April 22, 2013
College women average nearly 12 hours a day texting, social networking, watching television and doing other media-based activities, a new study showed. It is no surprise that these activities may be affecting grades. In fact, the study, published online in April in the Emerging Adulthood journal, showed that the greater the media use by female college students, the more lack of sleep and uncompleted homework occurred, U.S. News & World Report noted.
"The implication of these results would seem to be that reducing college students' media use might improve their academic performance," Jennifer Walsh, a study researcher and assistant professor at the Miriam Hospital Centers for Behavioral and Preventive Medicine in Providence, R.I., told U.S. News & World Report. "However, given the central role media play in the lives of young people, this may not be a practical goal for educators and parents."
Researchers surveyed 483 freshmen for the study at a northeastern U.S. university, Science World Report reported. Participants were asked how much time they spent the prior week on these activities: watching television or movies, listening to music, surfing the Internet, social networking, texting, talking on the phone, reading magazines, newspapers or books other than for school, and playing video games. The women also rated their academic confidence and revealed any problems like insufficient sleep, alcohol or drug use, missing class or not finishing homework. Researchers collected the participants' grade point averages from January and June.
Investigators compared the college women's media use to their GPAs and behaviors, PsychCentral reported. They discovered greater media use, in general, correlated with lower grade point averages and increased academic-compromising behaviors. Results varied, however, by type of activity. Use of cell phones, social networking, watching movies/television and reading magazines were linked most negatively to subsequent academic performance. Reading newspapers and listening to music, however, were tied to positive academic outcomes.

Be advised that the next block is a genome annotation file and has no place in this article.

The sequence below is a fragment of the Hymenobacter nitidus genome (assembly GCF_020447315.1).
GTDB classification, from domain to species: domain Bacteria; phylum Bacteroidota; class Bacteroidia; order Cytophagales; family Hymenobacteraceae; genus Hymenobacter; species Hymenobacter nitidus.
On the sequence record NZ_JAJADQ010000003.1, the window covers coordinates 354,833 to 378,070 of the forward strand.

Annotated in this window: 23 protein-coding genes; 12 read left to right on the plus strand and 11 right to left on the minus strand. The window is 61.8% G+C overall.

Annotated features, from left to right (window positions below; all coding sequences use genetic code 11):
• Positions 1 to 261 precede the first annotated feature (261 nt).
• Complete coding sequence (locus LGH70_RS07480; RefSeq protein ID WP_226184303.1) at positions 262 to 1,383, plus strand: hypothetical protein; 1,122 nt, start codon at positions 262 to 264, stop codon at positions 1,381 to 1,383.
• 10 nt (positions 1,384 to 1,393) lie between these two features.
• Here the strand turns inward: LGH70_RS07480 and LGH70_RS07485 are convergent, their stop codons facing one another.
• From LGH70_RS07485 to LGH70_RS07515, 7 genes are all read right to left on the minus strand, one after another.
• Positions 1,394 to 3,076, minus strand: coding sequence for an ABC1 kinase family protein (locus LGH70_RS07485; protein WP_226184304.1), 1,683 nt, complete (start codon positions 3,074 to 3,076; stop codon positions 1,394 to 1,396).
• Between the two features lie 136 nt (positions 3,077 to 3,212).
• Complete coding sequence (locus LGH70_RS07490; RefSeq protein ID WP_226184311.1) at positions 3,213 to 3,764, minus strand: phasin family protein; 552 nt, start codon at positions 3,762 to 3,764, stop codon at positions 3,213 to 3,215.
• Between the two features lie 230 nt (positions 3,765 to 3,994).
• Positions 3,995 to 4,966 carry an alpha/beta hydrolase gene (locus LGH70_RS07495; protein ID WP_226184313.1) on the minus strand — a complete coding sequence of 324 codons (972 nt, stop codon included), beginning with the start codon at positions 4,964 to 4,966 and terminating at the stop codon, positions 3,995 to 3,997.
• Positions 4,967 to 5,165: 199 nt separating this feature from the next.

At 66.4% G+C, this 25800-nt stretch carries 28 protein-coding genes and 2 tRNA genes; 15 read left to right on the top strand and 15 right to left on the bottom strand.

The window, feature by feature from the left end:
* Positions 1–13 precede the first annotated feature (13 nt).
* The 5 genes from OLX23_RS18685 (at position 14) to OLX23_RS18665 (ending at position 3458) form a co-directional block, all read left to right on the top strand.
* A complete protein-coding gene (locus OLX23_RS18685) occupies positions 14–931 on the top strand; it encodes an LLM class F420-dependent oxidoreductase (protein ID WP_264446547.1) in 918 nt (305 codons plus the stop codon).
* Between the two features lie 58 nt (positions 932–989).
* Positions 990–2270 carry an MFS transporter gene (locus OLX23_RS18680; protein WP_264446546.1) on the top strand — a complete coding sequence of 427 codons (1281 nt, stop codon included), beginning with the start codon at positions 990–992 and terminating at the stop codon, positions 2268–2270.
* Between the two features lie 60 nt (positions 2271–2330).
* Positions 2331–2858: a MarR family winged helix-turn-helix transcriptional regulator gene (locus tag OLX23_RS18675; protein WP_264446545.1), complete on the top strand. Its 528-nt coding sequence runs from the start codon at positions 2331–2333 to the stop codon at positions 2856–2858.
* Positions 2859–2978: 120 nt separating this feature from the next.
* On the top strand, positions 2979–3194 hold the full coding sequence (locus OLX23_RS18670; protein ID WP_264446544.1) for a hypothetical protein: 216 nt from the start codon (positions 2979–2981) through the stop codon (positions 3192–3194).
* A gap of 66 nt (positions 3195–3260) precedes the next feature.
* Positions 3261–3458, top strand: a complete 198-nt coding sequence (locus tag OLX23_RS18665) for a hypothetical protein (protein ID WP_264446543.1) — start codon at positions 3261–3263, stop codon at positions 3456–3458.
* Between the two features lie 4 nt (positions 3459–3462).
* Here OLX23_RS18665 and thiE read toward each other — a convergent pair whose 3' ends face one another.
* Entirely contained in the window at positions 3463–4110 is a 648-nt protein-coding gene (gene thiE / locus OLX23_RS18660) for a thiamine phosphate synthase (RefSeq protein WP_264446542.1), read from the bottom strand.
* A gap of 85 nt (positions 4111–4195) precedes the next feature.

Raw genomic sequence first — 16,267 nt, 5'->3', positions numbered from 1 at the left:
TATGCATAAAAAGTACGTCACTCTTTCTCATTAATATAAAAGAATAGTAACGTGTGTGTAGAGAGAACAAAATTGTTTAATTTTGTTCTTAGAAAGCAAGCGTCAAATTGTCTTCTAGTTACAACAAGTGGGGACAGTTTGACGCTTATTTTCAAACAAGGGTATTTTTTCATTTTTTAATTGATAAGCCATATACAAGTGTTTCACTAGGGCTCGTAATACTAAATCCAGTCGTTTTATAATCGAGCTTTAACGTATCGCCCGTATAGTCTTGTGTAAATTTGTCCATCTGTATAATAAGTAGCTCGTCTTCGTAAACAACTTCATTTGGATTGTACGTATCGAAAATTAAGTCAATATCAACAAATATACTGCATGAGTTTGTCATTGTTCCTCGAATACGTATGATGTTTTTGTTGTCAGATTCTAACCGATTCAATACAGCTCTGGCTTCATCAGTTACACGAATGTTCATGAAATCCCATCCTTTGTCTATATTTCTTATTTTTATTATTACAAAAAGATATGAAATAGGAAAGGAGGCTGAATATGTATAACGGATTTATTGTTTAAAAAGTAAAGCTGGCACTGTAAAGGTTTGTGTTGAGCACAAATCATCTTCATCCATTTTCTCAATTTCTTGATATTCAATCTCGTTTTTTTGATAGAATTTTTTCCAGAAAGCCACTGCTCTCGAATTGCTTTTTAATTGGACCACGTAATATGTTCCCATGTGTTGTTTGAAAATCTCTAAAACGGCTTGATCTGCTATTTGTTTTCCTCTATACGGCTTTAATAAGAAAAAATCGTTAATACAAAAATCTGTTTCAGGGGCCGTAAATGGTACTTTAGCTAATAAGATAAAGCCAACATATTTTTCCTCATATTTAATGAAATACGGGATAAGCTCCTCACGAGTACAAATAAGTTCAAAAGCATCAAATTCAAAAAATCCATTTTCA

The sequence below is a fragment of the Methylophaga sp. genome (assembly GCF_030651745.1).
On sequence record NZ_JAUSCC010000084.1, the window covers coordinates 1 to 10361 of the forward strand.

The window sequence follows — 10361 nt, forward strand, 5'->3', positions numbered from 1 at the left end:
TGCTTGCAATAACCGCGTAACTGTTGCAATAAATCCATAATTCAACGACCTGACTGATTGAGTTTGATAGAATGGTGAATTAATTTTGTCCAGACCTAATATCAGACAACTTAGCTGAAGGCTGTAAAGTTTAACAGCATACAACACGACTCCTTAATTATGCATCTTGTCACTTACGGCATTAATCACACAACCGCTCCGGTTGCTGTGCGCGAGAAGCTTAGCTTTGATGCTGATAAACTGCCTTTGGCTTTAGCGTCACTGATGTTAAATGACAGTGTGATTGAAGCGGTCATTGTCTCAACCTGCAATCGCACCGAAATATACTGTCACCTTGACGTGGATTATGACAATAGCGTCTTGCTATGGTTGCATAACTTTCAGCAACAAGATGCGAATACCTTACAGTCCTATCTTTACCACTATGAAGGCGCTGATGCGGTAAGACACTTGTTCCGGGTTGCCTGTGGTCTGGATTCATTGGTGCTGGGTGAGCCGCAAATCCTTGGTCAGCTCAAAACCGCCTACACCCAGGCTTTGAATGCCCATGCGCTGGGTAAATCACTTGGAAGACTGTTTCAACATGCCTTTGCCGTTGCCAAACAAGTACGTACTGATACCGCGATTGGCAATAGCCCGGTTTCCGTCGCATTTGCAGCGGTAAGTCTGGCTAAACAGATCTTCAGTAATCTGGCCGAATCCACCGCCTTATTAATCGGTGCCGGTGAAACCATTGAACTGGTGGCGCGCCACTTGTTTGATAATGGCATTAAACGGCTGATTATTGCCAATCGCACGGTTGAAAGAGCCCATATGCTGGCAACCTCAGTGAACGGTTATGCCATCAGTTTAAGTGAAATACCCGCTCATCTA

According to U.S. News & World Report, Walsh clarified that despite the correlations, a hard conclusion cannot be drawn from her study's results that greater social media use leads to poor academic performance. She indicated more research would have to be done.
Jeffrey Hall, an associate professor in the department of communication studies at the University of Kansas, in Lawrence, refuted the 12-hours' usage finding. Previous research, he said, has shown that users are engaged in more than one activity about 30 percent of the time they spend on media. Had Walsh taken into account that figure, the average time college women spend on media use daily would have been more like nine hours, which Hall described in U.S. News & World Report as a "more reasonable estimate."
"It is absolutely not the case that college women spend nearly half their day using media," he said.
Compiled by Doresa Banning
"College Women Use Social Media 12 Hours Per Day, Texting Linked with Poor Academic Performance," scienceworldreport.com, April 11, 2013, Kathleen Lees
"Social Media, Facebook & Twitter Use May Harm Grades of College Freshman," psychcentral.com, April 12, 2013, Dr. Rick Nauert
"Too Much Texting, Facebook Time May Lower College Women's Grades," health.usnews.com, April 19, 2013, Alan Mozes